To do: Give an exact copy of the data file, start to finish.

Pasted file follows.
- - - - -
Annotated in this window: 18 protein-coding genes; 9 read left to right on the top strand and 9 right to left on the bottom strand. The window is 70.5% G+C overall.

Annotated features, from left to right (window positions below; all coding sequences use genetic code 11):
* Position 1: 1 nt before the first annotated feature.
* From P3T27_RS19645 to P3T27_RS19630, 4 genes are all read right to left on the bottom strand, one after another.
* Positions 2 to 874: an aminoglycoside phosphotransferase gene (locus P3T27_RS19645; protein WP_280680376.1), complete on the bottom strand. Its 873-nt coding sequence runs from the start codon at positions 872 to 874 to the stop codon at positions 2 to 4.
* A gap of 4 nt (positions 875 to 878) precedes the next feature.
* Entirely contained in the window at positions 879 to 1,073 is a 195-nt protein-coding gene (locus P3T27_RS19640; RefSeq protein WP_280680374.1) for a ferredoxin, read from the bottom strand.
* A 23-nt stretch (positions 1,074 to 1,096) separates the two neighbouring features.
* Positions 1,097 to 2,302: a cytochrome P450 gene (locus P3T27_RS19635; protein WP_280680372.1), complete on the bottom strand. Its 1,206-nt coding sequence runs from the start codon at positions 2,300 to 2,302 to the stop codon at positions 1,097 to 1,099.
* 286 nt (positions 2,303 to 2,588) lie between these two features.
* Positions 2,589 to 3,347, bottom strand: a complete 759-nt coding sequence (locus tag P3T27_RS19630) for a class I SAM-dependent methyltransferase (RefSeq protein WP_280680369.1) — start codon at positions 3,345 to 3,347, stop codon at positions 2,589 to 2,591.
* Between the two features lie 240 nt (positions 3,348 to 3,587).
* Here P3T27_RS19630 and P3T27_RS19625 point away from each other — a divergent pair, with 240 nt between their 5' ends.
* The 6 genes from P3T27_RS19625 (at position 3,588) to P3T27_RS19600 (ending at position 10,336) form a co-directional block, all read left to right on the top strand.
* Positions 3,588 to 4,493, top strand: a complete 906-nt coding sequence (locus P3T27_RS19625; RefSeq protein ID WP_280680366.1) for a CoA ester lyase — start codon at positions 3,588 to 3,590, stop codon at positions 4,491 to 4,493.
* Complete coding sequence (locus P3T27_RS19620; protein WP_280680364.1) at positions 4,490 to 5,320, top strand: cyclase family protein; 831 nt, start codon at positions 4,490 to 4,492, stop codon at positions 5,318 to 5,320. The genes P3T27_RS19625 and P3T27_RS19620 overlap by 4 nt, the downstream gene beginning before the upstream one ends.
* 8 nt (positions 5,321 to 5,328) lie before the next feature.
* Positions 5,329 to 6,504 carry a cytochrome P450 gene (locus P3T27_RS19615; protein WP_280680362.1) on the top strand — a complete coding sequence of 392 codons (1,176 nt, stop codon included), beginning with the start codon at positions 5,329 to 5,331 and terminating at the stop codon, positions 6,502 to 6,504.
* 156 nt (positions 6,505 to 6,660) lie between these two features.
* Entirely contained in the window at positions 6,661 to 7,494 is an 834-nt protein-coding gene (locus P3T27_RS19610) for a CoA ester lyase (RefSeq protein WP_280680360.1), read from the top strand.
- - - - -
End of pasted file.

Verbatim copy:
Annotated in this window: 18 protein-coding genes; 9 read left to right on the top strand and 9 right to left on the bottom strand. The window is 70.5% G+C overall.

Annotated features, from left to right (window positions below; all coding sequences use genetic code 11):
* Position 1: 1 nt before the first annotated feature.
* From P3T27_RS19645 to P3T27_RS19630, 4 genes are all read right to left on the bottom strand, one after another.
* Positions 2 to 874: an aminoglycoside phosphotransferase gene (locus P3T27_RS19645; protein WP_280680376.1), complete on the bottom strand. Its 873-nt coding sequence runs from the start codon at positions 872 to 874 to the stop codon at positions 2 to 4.
* A gap of 4 nt (positions 875 to 878) precedes the next feature.
* Entirely contained in the window at positions 879 to 1,073 is a 195-nt protein-coding gene (locus P3T27_RS19640; RefSeq protein WP_280680374.1) for a ferredoxin, read from the bottom strand.
* A 23-nt stretch (positions 1,074 to 1,096) separates the two neighbouring features.
* Positions 1,097 to 2,302: a cytochrome P450 gene (locus P3T27_RS19635; protein WP_280680372.1), complete on the bottom strand. Its 1,206-nt coding sequence runs from the start codon at positions 2,300 to 2,302 to the stop codon at positions 1,097 to 1,099.
* 286 nt (positions 2,303 to 2,588) lie between these two features.
* Positions 2,589 to 3,347, bottom strand: a complete 759-nt coding sequence (locus tag P3T27_RS19630) for a class I SAM-dependent methyltransferase (RefSeq protein WP_280680369.1) — start codon at positions 3,345 to 3,347, stop codon at positions 2,589 to 2,591.
* Between the two features lie 240 nt (positions 3,348 to 3,587).
* Here P3T27_RS19630 and P3T27_RS19625 point away from each other — a divergent pair, with 240 nt between their 5' ends.
* The 6 genes from P3T27_RS19625 (at position 3,588) to P3T27_RS19600 (ending at position 10,336) form a co-directional block, all read left to right on the top strand.
* Positions 3,588 to 4,493, top strand: a complete 906-nt coding sequence (locus P3T27_RS19625; RefSeq protein ID WP_280680366.1) for a CoA ester lyase — start codon at positions 3,588 to 3,590, stop codon at positions 4,491 to 4,493.
* Complete coding sequence (locus P3T27_RS19620; protein WP_280680364.1) at positions 4,490 to 5,320, top strand: cyclase family protein; 831 nt, start codon at positions 4,490 to 4,492, stop codon at positions 5,318 to 5,320. The genes P3T27_RS19625 and P3T27_RS19620 overlap by 4 nt, the downstream gene beginning before the upstream one ends.
* 8 nt (positions 5,321 to 5,328) lie before the next feature.
* Positions 5,329 to 6,504 carry a cytochrome P450 gene (locus P3T27_RS19615; protein WP_280680362.1) on the top strand — a complete coding sequence of 392 codons (1,176 nt, stop codon included), beginning with the start codon at positions 5,329 to 5,331 and terminating at the stop codon, positions 6,502 to 6,504.
* 156 nt (positions 6,505 to 6,660) lie between these two features.
* Entirely contained in the window at positions 6,661 to 7,494 is an 834-nt protein-coding gene (locus P3T27_RS19610) for a CoA ester lyase (RefSeq protein WP_280680360.1), read from the top strand.